Chicago Loses NYC’s Congestion Pricing Money

chicago_buses.jpgWill Chicago get a second chance at federal funds for better bus service? Photo: celikins/Flickr

Looks like New York legislators aren’t the only ones willing to pass up big money for transportation improvements if it means putting a fair price on private auto use.

Back in April, the feds withdrew a $354 million grant to New York City because Albany failed to pass congestion pricing. Chicago would have received $153 million of that for BRT pilot routes, but as Crain’s reports, the city failed to hold up its end of the bargain:

The administration this week quietly pulled back a pending ordinance
that would have hiked fees and taxes for off-street parking in garages
and on surface lots downtown by as much as $8 a day. The measure was
supposed to be the stick for a big carrot: a $153-million federal grant
announced last spring to begin a pilot express transportation system
known as bus rapid transit.

But the measure, which arrived in the wake of large hikes in
parking-meter fees, drew strong opposition from business groups. And
even if the mayor had put down the opposition, the ordinance was not
approved by the Dec. 31 deadline mandated by the U.S. Department of
Transportation.

With only a few days left in the Bush era, U.S. DOT Secretary Mary Peters, who initiated the Urban Partnership Agreement to spur initiatives like this, has indicated that she won’t cut Chicago any slack. Which means this story could turn into an early test for incoming secretary Ray LaHood. Chicago Mayor Richard M. Daley still hopes to get the new parking policy through City Council, and if LaHood continues the urban partnership program, the city may not lose the federal funding after all.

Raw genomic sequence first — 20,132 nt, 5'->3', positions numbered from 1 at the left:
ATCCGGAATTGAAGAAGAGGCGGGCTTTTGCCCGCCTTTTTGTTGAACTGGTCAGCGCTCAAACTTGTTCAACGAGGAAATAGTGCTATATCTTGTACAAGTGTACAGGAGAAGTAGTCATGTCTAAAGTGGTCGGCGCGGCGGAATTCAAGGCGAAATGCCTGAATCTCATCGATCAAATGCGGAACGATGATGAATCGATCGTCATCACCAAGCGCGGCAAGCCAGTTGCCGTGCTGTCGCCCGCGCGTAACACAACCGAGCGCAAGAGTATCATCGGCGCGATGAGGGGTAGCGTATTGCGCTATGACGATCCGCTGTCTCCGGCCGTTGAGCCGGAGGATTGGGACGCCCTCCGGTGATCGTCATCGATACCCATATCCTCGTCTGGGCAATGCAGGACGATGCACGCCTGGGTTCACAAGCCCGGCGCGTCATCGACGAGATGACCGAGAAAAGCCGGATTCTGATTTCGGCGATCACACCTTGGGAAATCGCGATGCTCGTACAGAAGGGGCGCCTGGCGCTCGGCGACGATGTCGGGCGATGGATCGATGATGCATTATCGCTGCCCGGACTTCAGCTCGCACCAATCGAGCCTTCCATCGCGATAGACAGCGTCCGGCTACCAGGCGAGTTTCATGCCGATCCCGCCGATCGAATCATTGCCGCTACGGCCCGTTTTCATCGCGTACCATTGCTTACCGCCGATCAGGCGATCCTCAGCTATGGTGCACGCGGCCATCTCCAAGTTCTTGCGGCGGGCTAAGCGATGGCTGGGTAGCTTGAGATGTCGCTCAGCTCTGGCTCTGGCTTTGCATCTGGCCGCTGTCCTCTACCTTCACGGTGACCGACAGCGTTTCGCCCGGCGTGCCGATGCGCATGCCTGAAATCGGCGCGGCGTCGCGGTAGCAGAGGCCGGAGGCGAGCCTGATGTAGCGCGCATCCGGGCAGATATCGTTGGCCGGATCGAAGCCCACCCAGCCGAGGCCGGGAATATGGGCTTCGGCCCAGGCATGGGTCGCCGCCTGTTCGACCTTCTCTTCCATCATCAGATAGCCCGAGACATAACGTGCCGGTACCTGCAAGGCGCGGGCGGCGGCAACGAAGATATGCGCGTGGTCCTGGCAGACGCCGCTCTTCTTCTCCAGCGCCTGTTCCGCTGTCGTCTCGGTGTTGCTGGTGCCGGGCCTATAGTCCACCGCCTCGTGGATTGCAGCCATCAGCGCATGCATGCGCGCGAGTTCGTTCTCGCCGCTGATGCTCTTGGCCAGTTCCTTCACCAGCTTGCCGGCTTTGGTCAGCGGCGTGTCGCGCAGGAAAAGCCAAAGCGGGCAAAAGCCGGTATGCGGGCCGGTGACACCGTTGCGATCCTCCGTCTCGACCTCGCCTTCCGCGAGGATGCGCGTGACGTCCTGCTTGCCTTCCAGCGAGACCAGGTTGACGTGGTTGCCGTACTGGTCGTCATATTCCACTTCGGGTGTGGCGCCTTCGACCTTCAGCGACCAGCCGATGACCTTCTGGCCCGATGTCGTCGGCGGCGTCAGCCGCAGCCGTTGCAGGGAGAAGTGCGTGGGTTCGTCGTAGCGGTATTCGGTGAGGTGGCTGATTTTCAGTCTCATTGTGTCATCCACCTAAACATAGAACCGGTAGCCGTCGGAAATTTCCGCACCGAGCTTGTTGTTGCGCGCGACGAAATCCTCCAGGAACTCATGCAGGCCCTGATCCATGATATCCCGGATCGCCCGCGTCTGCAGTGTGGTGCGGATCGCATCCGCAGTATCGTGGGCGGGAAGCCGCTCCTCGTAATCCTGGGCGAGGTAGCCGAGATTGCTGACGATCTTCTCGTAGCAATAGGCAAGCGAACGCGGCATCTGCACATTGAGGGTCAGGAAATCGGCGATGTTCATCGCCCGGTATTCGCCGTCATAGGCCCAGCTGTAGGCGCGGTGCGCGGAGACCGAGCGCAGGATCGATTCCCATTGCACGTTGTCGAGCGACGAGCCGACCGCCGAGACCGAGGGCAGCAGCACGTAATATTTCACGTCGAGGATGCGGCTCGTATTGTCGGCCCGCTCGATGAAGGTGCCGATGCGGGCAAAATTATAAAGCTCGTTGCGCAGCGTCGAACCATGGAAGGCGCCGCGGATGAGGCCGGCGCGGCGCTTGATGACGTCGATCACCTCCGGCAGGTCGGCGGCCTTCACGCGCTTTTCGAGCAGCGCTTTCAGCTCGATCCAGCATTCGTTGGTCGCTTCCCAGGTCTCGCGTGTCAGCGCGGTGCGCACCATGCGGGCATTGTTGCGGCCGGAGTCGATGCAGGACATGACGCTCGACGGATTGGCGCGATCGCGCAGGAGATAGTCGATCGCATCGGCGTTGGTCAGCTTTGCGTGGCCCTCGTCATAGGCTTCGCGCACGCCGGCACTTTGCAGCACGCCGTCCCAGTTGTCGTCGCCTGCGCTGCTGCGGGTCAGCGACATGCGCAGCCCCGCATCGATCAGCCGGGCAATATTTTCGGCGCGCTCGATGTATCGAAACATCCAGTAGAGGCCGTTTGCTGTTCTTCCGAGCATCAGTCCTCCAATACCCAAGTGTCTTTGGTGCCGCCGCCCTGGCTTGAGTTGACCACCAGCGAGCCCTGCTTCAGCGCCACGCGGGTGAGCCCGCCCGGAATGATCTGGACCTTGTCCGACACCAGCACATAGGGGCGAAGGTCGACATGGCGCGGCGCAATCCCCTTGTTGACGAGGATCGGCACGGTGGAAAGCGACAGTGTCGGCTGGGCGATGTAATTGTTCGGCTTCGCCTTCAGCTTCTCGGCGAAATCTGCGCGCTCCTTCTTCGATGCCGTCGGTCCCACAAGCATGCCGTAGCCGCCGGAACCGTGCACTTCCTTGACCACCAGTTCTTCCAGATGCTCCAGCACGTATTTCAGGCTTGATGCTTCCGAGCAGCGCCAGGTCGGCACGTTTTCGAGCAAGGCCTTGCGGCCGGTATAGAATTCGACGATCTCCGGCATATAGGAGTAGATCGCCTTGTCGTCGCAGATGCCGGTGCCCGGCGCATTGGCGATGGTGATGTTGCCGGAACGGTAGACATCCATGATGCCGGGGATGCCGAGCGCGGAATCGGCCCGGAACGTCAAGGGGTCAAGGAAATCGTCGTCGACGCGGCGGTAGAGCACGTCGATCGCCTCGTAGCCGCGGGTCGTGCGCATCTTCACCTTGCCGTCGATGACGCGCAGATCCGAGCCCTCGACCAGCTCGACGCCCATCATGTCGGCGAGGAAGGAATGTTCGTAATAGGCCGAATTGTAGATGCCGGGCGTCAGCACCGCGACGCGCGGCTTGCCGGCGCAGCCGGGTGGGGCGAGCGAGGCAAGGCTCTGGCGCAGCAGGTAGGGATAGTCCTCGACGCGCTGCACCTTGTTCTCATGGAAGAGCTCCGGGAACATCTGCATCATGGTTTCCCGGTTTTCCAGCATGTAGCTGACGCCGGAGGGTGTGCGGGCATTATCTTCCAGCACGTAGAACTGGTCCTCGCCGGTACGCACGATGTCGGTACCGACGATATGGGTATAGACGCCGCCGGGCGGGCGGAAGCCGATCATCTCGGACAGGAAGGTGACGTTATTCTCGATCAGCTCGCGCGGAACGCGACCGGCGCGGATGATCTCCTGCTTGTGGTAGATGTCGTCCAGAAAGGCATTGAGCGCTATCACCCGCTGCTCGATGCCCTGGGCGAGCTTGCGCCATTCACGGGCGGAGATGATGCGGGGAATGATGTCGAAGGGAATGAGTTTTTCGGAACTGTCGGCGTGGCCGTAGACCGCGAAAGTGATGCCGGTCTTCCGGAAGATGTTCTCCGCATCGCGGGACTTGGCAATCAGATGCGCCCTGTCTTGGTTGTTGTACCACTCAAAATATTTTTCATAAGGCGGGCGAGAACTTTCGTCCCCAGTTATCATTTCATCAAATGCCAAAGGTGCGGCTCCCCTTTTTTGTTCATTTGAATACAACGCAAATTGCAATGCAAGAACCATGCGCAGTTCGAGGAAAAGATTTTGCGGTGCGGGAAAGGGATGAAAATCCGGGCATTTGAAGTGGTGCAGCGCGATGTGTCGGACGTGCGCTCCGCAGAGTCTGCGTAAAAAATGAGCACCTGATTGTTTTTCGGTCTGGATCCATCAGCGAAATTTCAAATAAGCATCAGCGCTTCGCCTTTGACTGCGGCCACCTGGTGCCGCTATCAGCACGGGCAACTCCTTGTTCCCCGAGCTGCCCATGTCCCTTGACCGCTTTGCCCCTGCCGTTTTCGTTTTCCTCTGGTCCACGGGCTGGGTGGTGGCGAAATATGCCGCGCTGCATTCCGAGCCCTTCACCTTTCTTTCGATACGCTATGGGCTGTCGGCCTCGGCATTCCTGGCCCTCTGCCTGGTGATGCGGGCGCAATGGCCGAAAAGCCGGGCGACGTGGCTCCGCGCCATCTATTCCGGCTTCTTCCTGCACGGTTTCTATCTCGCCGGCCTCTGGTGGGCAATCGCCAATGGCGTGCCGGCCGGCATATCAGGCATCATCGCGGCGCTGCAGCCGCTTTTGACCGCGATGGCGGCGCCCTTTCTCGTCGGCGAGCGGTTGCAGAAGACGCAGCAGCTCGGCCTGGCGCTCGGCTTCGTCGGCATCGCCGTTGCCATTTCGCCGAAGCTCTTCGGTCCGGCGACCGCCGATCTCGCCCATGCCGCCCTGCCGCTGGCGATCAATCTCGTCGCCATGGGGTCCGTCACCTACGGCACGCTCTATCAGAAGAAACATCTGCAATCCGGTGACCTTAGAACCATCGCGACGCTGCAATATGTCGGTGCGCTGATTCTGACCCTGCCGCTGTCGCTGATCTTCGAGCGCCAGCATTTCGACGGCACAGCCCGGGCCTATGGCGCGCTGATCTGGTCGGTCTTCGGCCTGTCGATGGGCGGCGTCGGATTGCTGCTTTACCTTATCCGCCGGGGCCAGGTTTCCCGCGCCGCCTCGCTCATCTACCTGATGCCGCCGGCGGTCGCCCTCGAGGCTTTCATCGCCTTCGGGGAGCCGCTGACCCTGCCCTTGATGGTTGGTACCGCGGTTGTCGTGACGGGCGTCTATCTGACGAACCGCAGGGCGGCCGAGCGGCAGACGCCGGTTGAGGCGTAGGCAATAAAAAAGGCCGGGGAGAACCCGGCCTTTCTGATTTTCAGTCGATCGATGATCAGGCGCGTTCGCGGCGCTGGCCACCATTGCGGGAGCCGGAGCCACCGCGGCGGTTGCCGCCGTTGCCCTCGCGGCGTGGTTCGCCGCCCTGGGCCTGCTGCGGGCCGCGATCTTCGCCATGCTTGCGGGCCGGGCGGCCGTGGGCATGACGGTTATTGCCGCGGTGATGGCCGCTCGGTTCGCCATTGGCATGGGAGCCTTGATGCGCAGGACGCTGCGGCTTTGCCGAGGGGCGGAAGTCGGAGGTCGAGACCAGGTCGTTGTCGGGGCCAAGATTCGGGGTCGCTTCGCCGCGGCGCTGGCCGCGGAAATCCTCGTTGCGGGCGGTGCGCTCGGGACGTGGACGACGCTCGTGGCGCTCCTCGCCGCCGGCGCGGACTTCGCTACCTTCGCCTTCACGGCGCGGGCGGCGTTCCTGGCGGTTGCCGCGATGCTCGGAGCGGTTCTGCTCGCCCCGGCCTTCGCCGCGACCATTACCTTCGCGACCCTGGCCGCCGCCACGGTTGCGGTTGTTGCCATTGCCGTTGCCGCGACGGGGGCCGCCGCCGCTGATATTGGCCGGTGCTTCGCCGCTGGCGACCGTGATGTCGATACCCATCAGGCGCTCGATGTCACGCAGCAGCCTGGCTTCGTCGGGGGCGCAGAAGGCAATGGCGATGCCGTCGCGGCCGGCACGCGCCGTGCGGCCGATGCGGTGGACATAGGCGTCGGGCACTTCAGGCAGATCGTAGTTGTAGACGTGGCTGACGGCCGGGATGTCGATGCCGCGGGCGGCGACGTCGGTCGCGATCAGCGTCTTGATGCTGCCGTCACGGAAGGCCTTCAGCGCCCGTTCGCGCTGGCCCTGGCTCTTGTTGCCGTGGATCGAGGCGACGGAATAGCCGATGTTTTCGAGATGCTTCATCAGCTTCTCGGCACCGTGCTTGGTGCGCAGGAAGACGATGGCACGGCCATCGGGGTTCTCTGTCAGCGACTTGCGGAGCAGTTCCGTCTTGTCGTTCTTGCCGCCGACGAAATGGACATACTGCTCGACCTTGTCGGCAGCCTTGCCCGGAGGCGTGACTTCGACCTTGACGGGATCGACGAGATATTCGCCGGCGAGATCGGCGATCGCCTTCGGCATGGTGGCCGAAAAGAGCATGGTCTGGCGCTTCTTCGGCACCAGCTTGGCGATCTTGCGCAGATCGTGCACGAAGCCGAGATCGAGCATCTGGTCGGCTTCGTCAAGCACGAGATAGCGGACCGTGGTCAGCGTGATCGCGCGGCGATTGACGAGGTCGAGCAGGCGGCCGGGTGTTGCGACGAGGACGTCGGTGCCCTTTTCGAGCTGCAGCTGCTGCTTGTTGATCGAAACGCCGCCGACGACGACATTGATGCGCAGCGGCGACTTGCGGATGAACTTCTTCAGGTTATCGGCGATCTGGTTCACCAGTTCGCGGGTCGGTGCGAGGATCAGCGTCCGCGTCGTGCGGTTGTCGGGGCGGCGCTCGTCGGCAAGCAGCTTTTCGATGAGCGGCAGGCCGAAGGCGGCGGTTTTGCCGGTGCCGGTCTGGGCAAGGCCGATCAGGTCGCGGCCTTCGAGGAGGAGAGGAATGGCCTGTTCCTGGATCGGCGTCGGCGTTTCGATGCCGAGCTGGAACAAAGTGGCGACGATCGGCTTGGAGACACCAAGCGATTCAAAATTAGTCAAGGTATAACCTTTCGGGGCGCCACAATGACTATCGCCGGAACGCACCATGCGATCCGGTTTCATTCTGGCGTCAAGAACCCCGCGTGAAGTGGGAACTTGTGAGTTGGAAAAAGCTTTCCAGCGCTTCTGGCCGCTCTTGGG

ALSO ON STREETSBLOG

Chicago Gets NYC’s Congestion Pricing Money

|
The New York State Assembly is doing a great job… for the people of Chicago. Remember the $354.5 million federal grant that New York City was going to get to implement congestion pricing before the deal collapsed in Albany? US DOT Secretary Mary Peters announced today that Chicago will receive $153 million of New York […]

Feds to NYC: “Get on the Bus”

|
Looking closely at the conditions attached to the $354.5 million federal grant New York City received today, a few things jump out right away: The final Implementation Plan cooked up by the 17-member committee isn’t just going to be a "traffic migitation" plan. To qualify for this funding, New York City is going to have […]

Chris Christie Expected to Kill ARC Transit Tunnel

|
The largest federal transit investment in American history is on its deathbed, reports Andrea Bernstein at Transportation Nation. Three sources have told Bernstein that New Jersey Governor Chris Christie is ready to pull the plug on the plan to double rail capacity under the Hudson River this week, though Christie denies his mind is made […]

Glick’s Excuse: Everything But the Kitchen Sink

|
Welcome to Glickville As Deborah Glick herself would tell you, no state legislator had more reason to support congestion pricing than she did. In a district where 95.4 percent of working residents would not have paid the charge, where households with a car are outnumbered by households sans vehicle three to one, and which nonetheless […]

Weiner Imagines Paying for His Traffic Plan With a Gas Tax Raise

|
  Though reporters weren’t invited, Streetsblog managed to get a stringer into this morning’s On-and-Off-the-Record transportation policy talk with Congressman Anthony Weiner at Commerce Bank in Midtown. During the hour-long Q&A hosted by Edward Isaac-Dovere of City Hall News, Weiner hit on familiar themes: Something needs to be done about traffic but the mayor’s plan […]